Adjusting Expectations

Today’s theme is adjusting expectations.

Since the first of the year, I have been living very quietly and enjoying this time of a No Spend Challenge which has allowed for more self care, planning, reading and lots of other activities at home. I’ve been saving money for this year’s adventures too.

Lunchtime walks, upcoming events and the promise of travel have given me something to look forward to. Plans include one of my favorite old(er) movies on the big screen, a weekend trip away, an author talk, and a concert.

And then this little global pandemic hit, containing me to home at least for a while longer. While the last couple of months have been centered on voluntary self seclusion, I’m not thrilled about the involuntary kind.

In fact, I’m downright irritated that my adventure season isn’t starting this week as planned and am already concerned that my summer trip won’t happen either.

That’s why it is time to adjust expectations.

Here in Ohio, the governor has closed schools and banned gatherings of a hundred or more. Limitations have been placed on restaurants too. Churches are cancelled or holding services online. Communities like mine are scrambling to provide lunches to low income kids, and many working parents have no clue what they’ll do with their kids for the next few weeks. Lines are long in stores and people are clearing shelves of everything from toilet paper and medicines to ramen noodles and pizza rolls.

The messaging surrounding this virus has been unclear. We’ve been told to wash our hands and to be smart about germs while we’re watching Italy and China shut down entire cities. No one knows what the future holds but, from what I’m seeing, there’s potential for a lot of bad to find it’s way to this country before it gets better.

From what I’ve seen of my Facebook friends, people seem to be continuing life as usual when it comes to recreation and fun. We’ve closed schools but parents continue to drag their kids to the store, to the movies, out to eat, and basically anywhere else they wish to go because they don’t want to be stuck at home.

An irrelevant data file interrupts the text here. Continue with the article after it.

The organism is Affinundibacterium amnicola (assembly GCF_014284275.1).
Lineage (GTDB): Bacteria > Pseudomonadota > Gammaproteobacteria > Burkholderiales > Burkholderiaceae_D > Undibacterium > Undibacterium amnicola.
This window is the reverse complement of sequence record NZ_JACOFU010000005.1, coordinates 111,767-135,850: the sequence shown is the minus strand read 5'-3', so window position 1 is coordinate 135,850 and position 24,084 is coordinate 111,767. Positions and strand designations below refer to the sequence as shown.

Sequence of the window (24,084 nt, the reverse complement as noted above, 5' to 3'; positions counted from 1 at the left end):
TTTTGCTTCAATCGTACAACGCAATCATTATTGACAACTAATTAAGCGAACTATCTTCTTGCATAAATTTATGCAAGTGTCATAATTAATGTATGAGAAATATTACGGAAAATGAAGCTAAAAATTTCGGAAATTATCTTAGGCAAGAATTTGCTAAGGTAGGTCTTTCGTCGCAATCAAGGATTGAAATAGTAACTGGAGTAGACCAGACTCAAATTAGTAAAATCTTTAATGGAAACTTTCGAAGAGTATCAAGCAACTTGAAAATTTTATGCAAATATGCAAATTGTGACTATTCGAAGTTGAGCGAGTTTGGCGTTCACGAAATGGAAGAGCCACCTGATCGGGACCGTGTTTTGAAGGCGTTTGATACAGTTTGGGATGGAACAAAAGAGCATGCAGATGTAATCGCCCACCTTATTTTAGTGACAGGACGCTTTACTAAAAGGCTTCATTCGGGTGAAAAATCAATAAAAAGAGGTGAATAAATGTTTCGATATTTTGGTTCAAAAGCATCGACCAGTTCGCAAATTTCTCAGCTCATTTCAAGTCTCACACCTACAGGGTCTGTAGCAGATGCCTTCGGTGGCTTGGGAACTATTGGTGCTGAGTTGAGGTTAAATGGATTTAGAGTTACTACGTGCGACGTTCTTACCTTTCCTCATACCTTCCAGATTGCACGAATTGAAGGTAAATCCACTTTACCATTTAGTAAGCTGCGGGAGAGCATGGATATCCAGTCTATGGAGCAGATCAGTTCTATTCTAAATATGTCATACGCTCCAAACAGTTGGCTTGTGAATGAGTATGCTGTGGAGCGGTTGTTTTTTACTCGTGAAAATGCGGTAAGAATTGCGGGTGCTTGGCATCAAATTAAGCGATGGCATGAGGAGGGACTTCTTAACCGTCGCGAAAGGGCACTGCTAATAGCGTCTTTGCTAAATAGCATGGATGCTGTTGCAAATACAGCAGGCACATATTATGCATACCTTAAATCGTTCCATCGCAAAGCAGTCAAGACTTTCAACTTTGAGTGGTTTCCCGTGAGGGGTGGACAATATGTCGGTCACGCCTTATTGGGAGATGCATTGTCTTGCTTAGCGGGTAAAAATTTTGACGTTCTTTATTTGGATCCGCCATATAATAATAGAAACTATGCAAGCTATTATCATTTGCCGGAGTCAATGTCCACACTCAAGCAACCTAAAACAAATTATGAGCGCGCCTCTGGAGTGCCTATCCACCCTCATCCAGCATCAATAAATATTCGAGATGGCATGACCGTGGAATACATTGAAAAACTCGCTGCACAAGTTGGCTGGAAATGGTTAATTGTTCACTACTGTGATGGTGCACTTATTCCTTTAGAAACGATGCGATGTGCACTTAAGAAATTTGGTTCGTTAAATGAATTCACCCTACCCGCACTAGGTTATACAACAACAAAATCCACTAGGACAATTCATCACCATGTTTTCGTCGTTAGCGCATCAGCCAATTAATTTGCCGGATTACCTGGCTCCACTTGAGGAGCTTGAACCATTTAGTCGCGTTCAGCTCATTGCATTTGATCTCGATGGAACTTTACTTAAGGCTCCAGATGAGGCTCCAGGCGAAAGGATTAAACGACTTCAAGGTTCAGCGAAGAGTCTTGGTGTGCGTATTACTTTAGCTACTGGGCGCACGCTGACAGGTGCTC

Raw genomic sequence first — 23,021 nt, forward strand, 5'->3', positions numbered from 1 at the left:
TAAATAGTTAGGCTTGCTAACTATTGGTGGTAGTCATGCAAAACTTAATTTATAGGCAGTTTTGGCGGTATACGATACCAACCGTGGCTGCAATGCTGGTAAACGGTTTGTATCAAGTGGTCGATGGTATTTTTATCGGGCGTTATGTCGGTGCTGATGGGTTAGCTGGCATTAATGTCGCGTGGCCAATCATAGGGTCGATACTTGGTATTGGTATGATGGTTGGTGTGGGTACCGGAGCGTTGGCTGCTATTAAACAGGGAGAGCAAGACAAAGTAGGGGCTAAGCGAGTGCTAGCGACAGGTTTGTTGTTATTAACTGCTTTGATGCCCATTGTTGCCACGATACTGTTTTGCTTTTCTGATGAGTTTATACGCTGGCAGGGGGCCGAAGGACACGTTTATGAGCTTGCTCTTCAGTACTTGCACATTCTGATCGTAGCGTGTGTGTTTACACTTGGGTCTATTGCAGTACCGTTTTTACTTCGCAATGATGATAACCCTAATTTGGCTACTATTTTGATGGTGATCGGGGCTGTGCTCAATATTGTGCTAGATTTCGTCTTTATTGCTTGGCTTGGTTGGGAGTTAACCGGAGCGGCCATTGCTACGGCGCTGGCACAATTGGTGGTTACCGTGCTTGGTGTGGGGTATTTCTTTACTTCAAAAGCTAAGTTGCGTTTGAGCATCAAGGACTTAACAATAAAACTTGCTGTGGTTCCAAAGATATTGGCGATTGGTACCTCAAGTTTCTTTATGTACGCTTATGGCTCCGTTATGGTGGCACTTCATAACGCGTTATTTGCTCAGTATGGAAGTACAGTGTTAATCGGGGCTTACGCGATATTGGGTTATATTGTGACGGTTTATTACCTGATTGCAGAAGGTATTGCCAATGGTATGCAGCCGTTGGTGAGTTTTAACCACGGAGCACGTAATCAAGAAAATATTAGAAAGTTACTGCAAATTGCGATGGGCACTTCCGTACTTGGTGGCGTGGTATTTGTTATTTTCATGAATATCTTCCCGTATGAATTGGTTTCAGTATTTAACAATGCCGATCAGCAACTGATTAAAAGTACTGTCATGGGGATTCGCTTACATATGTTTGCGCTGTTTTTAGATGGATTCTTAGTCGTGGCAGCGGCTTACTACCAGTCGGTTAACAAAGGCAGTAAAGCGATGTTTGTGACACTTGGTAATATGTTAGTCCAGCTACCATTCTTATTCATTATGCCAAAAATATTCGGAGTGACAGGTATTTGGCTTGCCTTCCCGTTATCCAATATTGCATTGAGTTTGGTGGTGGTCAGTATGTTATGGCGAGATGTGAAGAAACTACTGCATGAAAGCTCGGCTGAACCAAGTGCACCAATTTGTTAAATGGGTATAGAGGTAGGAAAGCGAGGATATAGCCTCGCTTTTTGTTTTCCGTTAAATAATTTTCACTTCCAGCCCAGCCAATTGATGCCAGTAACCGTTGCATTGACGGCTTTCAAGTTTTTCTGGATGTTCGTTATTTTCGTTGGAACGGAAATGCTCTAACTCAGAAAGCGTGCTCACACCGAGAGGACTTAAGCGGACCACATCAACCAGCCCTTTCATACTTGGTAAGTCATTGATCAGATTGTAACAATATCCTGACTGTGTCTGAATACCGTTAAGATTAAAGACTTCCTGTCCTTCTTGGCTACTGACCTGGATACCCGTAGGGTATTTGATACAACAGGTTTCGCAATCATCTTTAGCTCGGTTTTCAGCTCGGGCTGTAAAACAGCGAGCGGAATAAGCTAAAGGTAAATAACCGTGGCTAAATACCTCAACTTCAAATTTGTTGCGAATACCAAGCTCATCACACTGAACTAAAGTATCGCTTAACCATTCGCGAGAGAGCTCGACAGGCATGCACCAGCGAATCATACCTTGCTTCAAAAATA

When I started my January No Spend Month, I jotted down a list of things to that didn’t involve spending money and most of them were things I could do at home. For me, that list included household projects like organizing kitchen cabinets and weeding my clothes closet. I had a list of recipes to try and a list of fun things too! Taking my camera for a walk, puzzles, movies, books, playing the piano, and long bubble baths are just a few things on that list.

This is a great time to spring clean and to freshen up your house by rearranging things you already own. If you have kids, give them art supplies and ask them to make cards for residents of nursing homes and hospitals who aren’t getting any visitors right now. That should entertain them for a few minutes anyway!

And remember, you’re still able to go outside. I’m making a mental list of work that needs to be done in my yard and there’s a shed that needs cleaned out and torn down.

Yesterday, I experimented in the kitchen, making up my own potato soup recipe, tried making tomato jam, roasted broccoli, chopped up some salad veggies and made a few biscuits. I read, did some laundry, began researching cruelty free companies (this has been in the list for a while), strategized for the week, and watched a little tv.

Exciting? Hardly. But I was busy, productive and completely disconnected from the mass hysteria that has caused so many people to lose their minds. 

It was a good day.

So I am going to dig in and devote this time to getting some stuff done and getting back to basics. If nothing else, I’ll be well read and rested by the time this madness is over.

I have an inner old lady who survived the Great Depression who believes in the Depression era mantra – “use it up, wear it out, make it do, or do without.” She sits in the back of mind every day but I’m hoping that I don’t need her services more than I already use her.

Look at the bright side – we may find some wonderful new hobbies, authors, recipes, family traditions and habits! Meanwhile, stay calm, avoid people when you can, and wash your hands. This too shall pass.

And one more thing – our communities are filled with people who are older, who have mobility issues or who have weakened immune systems. If you’re healthy and able and going to be out anyway, offer to run some errands for them. They might really appreciate the helping hand!

Have a good day, friends. It’s all going to be ok.

 

 

5 thoughts on “Adjusting Expectations

  1. I live in a rural area that is mostly farming and there hasn’t been had any confirmed cases of this virus yet, but we have been declared a state of emergency. So much has been closed indefinitely. I haven’t yet noticed any difference because here in Upstate NY, we still have very cold temps. So enjoying the outdoors is not yet a reality for me.

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